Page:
Over the next fifty years, your child will hear one consistent question throughout their working life, “Can you code?” It’s that simple. Can you type? Became Do you know your way around a computer? Became Can you code?
The ability to code has gone from novelty to necessity, as what was once considered an elective in school is quickly becoming a requirement. Meanwhile, tech is today’s fastest-growing job market.
However, for the supply to meet the demand, America has significant hurdles to jump. A recent Washington Post article discusses the record decline in national academic achievement, pinpointing the problem to two critical fronts.
As you may have expected, one is the significant drop in national test scores, regressing to where they were twenty years ago. The other is a noticeable increase in educational inequity, with lower scores in districts with greater poverty.
Taking into account the time lost to the pandemic, one solution being talked about is emphasizing learning in smaller groups or even one-on-one. However, this kind of tutoring will require significant federal funding.
As a country, we must close the skills gap. So to get the next generation up to speed, it’s critical that the entire community gets involved—not just the schools—to raise money.
The strength of the U.S. economy depends on helping students learn how to code—now. To meet the demand for jobs requiring technical skills, we need to democratize coding and guarantee access to coding instruction for all kids.
It’s increasingly essential that every child develops coding skills to meet the demands of the digital economy over the next decade.
Computer programming and technology are the hammer and nails of this century. And what we’ve found at Tynker is the importance of working together, whether in-person or remotely, sharing ideas, building off other coder’s projects, and inspiring each other to push what’s possible without limitations.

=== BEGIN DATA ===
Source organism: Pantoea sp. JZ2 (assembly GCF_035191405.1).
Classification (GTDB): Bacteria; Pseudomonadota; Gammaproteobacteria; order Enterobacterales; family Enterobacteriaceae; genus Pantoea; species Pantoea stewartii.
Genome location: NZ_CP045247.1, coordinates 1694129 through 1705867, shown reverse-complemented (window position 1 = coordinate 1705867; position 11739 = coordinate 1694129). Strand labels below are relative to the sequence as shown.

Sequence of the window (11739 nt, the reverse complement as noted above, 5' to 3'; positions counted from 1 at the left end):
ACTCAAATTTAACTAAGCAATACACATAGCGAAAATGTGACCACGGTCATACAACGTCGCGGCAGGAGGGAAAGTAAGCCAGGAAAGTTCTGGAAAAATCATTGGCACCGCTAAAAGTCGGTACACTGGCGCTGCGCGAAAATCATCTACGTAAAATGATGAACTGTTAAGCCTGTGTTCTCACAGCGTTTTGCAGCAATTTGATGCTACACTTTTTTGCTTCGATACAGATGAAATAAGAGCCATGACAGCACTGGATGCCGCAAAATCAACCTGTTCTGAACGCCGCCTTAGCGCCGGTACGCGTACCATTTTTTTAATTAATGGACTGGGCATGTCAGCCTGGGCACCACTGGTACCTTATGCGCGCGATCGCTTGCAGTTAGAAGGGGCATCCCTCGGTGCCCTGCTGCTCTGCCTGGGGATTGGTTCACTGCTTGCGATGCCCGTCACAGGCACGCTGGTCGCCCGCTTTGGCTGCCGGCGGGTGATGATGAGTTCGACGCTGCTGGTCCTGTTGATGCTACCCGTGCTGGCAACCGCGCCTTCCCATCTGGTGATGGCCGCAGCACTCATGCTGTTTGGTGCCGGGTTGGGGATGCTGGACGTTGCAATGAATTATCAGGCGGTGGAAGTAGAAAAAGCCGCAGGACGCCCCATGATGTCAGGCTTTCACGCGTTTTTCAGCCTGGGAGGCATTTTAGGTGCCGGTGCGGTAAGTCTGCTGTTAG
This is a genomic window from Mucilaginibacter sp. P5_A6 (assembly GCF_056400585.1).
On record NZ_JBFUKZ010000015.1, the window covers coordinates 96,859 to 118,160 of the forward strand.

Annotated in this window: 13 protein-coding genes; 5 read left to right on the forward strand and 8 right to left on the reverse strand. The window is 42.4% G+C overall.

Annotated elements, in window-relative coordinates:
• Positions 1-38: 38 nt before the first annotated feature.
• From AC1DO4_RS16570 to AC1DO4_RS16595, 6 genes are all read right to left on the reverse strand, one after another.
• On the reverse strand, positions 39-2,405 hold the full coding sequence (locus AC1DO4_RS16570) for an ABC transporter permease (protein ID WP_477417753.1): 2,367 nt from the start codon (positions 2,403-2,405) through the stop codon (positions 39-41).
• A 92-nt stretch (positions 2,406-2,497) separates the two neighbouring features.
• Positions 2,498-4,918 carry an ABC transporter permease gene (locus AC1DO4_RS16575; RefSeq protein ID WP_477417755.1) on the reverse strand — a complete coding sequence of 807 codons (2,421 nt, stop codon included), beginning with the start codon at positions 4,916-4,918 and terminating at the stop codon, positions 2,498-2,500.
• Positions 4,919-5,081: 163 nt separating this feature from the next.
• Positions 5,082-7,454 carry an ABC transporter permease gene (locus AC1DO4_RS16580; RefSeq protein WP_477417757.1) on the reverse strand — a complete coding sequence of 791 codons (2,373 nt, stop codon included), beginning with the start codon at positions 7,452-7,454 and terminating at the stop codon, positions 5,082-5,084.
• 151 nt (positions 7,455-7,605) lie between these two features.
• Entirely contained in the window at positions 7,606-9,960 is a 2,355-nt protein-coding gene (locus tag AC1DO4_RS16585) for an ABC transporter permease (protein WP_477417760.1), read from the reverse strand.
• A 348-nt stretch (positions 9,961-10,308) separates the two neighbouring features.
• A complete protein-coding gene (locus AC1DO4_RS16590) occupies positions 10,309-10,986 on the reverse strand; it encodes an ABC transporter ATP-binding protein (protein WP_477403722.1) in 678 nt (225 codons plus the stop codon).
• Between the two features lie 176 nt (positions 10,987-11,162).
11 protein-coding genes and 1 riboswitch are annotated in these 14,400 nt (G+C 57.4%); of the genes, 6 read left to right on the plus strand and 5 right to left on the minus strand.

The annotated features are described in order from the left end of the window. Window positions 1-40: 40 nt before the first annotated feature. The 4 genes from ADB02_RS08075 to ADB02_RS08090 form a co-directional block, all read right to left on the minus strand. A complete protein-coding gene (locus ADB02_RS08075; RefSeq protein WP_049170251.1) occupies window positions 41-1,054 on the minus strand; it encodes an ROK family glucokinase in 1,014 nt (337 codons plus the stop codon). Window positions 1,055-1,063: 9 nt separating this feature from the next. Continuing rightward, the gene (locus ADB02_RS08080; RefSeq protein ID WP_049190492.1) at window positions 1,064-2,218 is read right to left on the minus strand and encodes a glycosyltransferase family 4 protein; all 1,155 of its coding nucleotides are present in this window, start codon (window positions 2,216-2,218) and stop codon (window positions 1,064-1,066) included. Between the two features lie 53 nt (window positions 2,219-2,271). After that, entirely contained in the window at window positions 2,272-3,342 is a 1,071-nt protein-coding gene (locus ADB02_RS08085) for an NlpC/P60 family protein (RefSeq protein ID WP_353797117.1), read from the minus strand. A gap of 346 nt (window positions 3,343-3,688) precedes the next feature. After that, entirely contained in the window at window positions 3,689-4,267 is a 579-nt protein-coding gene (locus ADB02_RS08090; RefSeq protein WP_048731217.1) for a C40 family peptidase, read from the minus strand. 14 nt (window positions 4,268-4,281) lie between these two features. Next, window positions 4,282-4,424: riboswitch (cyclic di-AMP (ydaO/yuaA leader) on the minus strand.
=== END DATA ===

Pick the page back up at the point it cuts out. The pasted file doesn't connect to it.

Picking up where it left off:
Tech is growing exponentially, but that doesn’t mean your child is destined to sit behind a desk all day. They can get their hands dirty too. Even traditional businesses like farming rely on technology to find better seeds, soil, pesticides, water systems, lighting, and more. That’s a lot of code!
The ability to code will transform your child from consumer to creator. Playing video games is fine, but what if your child could make them? What if they could take something they’re interested in and combine it with technology, maybe even make a career out of it?
In the future, coding will remain part of everyday life, from your coffee maker to your car, while also being a prime catalyst in global projects like addressing climate change and the search for habitable planets.
All these technological advances are written in a universal language everyone can understand and code. Quite literally, computer programming has become today’s canvas to create.
Coding empowers children of all ages to become technology makers by tapping into their ability to bring their imagination to life. Kids and teens who code excel at school in math and science, even reading while developing a skill that will prepare them for exciting future job opportunities.
Parents need to recognize the importance of coding to set up their kids for successful careers. The workforce in 2033 will be divided between those with computer science skills and those without. This will create a divide between creators and consumers, with the former prospering in the job market and the latter struggling.
Also published here.
About the Author
Lomit Patel is the Chief Growth Officer of Tynker, with 20 years of experience helping startups grow into successful businesses. Lomit has previously played a critical role in scaling growth at startups, including Roku (IPO), TrustedID (acquired by Equifax), Texture (acquired. by Apple), and IMVU (#2 top-grossing gaming app). Lomit is a public speaker, author, and advisor, with numerous accolades and awards throughout his career, including being recognized as a Mobile Hero by Liftoff. Lomit’s book Lean AI is part of Eric Ries’ best-selling “The Lean Startup” series.
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